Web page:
1. engaging in a conspiracy to commit crimes against peace;
  2. planning and engaging in a war of aggression;
  3. general war crimes; and
  4. crimes against humanity.
Speer had good defenses to the first two charges, of which he ultimately was acquitted, but the last two were more serious. Despite his protestations of ignorance, there was little question that he knew about slave labor and used it. Speer went to extravagant lengths to curry favor with the prosecutors - including relating the story about thinking about killing Hitler in the war's final days, which his erstwhile rivals now on trial considered a massive betrayal - and it worked. Speer avoided the gallows, based largely on inconclusive evidence of his use of slave labor, and instead was sentenced to 20 years in Spandau military prison.

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Speer at Nuremberg.

There was no question that Speer was guilty as charged of crimes against humanity, something that he privately admitted years after his release from Spandau. Whatever his real guilt, Speer served his full 20 years - to the day, and not counting time already served at the time of his sentencing - at Spandau. While there, Speer wrote his memoirs, which he scribbled on toilet paper and smuggled out of prison to his wife. Speer recounted in "Inside The Third Reich" (1969), "Spandau Diaries" (1975) and other works his experiences with Hitler and other to Third Reich officials, and these recollections remain top primary source material for the period. Speer recounted in "Spandau Diaries," which focused largely on his incarceration, that he spent his time pacing around the prison yard pretending to walk around the world. He also made canny observations of his fellow prison mates and how they coped with prison, including Hess, who Speer implied was not crazy as asserted by the Allies.

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Speer in his later years with a picture of his plans for Germania.

The Allies released Speer from prison at midnight on 1 October 1966. Unlike some previous prisoners, the Germans did not arrest him upon his release (the reconstituted German state was a separate jurisdiction from the post-war Allied tribunals and could charge war criminals as it so chose). Speer returned to his wife, who had collected his memoirs, and began collecting his memoirs. However, all was not well: Speer found that even his own two children had turned their backs on him (and thus they will receive virtually no mention in this article, choosing to disassociate themselves with their father). Speer's memoirs went on to become bestsellers and classics of the genre, and Speer donated a high proportion of his royalties to Jewish charities.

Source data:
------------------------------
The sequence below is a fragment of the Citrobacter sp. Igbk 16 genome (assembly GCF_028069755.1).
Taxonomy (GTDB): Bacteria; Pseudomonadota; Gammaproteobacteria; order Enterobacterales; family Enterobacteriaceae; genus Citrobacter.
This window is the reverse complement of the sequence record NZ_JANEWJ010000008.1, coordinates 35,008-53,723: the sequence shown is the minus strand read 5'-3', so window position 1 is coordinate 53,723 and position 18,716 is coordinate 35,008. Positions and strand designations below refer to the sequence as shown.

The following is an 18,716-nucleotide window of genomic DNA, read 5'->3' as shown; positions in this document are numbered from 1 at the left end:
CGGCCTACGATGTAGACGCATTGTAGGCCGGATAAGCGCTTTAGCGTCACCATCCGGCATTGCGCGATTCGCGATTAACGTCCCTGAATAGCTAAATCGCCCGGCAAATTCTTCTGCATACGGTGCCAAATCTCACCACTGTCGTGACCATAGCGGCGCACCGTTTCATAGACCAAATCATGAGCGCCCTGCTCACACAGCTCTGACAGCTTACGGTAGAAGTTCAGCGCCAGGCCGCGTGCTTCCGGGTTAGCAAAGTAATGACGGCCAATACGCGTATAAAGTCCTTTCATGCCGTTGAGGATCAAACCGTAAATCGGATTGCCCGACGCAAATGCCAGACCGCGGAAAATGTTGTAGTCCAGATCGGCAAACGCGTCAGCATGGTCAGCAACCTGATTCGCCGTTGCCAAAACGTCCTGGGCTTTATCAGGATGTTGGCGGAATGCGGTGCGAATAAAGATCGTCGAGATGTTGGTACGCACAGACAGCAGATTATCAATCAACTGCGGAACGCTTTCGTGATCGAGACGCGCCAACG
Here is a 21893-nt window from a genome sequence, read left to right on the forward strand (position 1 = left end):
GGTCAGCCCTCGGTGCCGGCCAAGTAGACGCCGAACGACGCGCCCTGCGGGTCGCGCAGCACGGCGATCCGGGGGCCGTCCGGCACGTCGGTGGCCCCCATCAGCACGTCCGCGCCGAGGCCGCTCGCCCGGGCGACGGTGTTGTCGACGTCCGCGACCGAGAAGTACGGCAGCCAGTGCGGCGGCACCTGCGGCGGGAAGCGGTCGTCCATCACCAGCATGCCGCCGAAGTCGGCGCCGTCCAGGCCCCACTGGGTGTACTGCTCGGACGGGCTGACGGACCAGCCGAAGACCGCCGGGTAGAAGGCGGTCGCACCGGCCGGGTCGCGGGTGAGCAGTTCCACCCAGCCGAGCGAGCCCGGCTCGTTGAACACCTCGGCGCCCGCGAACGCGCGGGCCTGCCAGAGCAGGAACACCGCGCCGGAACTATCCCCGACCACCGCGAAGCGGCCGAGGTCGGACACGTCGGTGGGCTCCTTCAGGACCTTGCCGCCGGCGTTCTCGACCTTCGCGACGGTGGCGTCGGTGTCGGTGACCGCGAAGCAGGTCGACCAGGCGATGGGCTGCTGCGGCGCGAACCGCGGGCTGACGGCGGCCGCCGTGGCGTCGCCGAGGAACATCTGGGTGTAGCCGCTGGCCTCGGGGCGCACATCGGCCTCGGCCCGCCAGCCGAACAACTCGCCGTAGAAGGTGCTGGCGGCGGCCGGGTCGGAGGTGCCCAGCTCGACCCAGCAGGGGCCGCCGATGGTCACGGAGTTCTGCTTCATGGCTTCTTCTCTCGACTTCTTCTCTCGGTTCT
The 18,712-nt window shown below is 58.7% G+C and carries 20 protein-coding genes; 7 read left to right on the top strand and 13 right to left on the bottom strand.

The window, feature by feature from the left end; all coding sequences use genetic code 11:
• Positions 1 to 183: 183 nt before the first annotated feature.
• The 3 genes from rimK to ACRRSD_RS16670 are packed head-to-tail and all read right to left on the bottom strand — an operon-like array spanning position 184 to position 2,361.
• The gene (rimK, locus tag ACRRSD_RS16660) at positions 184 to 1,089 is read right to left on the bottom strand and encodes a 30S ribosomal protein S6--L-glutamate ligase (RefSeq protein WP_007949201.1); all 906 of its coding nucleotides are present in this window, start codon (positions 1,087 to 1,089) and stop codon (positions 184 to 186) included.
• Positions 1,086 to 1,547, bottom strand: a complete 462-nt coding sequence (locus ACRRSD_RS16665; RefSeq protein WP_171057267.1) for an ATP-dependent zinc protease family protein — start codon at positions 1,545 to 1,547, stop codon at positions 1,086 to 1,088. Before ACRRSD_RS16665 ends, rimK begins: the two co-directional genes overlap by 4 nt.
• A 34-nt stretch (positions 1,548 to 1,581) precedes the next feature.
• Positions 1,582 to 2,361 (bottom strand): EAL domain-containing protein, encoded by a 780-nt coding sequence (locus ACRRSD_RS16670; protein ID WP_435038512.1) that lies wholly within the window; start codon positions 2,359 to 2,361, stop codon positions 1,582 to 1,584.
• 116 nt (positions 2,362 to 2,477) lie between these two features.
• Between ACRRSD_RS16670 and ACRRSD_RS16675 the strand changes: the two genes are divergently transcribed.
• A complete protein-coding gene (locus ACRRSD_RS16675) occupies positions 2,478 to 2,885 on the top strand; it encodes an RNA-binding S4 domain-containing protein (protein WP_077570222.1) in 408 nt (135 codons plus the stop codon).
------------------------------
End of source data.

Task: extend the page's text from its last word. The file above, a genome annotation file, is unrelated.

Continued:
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Albert Speer with his wife, Margarete.

Speer accomplished one final extraordinary feat after his release from Spandau: he became the only top NSDAP official who managed a degree of rehabilitation (some Wehrmacht officers, such as General Franz Halder and rocket scientist Wernher von Braun, also managed to rehabilitate themselves, but they were not Hitler cronies). This rehabilitation, however, has been tarnished by revelations following his death apparently from a stroke on 1 September 1981. This evidence included newly surfaced documents that proved that Speer was fully aware of extermination programs directed at the Jews and did nothing about them (the main evidence was a letter he wrote in 1971). Had this information been available at the time of his sentencing, Speer likely would have received the death penalty along with most of the other defendants at his trial.

While Albert Speer may have evaded some forms of earthly justice, he did leave behind a fantastic body of architectural creations and written material. These provide unique insight for historians into the economic workings of the Third Reich and life under Hitler. While Albert Speer throughout his life managed to portray himself as largely innocent of blame for the Third Reich's crimes against humanity, he was one of the chief enablers of those war crimes and should be remembered as such.

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Albert Speer at the height of his power in 1943.

2017

1 comment:

  1. Speer managed to make (nearly) everybody believe that he knew nothing bad and did nothing bad since he was a professional doing only his work without looking beyond his tasks. This served as a welcome excuse for many others...

    Currently, there is a fantastic exhibition about him in Nuremberg (at the former Nazi party rally ground). See

    https://museen.nuernberg.de/dokuzentrum/kalender-details/albert-speer-in-der-brd-1195/

    https://www.br.de/nachrichten/mittelfranken/inhalt/speer-ausstellung-dokuzentrum-100.html

    https://www.br.de/mediathek/video/der-ns-architekt-albert-speer-ausstellung-in-nuernberg-av:58ff84b056ef420012b86512

    for details. Due to the great public interest, the exhibition has been prolongated to January 6th, 2018.

    ReplyDelete